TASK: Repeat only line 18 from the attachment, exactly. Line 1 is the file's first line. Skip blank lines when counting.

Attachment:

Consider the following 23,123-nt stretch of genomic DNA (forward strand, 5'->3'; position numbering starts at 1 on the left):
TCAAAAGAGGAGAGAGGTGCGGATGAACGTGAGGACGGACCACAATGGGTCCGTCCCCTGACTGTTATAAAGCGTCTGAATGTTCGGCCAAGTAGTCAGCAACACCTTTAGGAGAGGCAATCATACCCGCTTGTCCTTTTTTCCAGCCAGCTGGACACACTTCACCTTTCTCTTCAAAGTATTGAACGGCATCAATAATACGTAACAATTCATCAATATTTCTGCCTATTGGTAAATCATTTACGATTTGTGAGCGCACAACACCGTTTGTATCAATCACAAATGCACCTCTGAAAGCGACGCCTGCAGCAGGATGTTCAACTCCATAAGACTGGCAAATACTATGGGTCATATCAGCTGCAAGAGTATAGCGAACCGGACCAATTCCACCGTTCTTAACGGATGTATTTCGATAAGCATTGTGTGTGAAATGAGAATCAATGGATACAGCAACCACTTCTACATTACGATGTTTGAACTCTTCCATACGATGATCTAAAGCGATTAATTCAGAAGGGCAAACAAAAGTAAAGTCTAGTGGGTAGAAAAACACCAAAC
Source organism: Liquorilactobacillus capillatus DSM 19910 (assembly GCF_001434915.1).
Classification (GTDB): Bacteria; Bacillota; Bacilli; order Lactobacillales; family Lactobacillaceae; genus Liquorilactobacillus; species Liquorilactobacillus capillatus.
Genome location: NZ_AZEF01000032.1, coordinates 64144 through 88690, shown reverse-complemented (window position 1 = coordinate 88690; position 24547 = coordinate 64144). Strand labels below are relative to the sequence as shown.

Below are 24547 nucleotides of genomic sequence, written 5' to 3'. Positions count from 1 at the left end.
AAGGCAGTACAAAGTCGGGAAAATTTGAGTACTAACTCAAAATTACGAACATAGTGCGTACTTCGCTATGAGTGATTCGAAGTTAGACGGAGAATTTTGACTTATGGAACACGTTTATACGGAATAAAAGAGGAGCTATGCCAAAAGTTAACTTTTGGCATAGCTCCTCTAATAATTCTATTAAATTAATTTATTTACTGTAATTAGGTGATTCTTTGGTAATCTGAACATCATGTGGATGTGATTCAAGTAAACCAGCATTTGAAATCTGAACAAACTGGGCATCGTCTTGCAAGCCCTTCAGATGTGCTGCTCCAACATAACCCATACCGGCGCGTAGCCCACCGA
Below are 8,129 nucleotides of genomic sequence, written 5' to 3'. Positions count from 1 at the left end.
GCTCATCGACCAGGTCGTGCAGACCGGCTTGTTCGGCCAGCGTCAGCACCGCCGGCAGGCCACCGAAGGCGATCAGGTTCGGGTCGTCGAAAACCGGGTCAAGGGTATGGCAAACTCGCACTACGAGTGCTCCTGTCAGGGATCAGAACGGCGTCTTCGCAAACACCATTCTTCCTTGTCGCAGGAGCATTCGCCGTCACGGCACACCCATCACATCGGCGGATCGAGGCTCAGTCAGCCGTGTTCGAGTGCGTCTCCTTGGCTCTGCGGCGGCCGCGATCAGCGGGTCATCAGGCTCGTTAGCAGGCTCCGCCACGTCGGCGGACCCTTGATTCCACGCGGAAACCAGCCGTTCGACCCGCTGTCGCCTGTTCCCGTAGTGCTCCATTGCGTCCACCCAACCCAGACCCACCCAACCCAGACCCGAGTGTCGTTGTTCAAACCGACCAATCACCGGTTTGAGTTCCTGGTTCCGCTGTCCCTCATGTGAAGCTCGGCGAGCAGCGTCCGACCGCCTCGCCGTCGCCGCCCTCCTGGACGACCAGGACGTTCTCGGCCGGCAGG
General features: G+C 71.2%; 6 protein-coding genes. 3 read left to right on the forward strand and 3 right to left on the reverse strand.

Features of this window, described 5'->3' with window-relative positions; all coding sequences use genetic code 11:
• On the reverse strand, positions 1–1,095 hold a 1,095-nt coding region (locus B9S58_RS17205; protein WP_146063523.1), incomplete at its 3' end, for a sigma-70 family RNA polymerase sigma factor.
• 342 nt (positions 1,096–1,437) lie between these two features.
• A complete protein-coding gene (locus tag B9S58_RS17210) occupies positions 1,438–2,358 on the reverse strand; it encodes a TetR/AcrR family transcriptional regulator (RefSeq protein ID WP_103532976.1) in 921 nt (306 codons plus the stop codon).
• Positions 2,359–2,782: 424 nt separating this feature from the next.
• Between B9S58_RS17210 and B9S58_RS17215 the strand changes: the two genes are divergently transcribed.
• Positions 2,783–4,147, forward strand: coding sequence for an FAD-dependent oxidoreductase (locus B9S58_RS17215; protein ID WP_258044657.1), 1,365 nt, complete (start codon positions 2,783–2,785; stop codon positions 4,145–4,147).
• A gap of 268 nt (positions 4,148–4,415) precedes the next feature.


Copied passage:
• A gap of 268 nt (positions 4,148–4,415) precedes the next feature.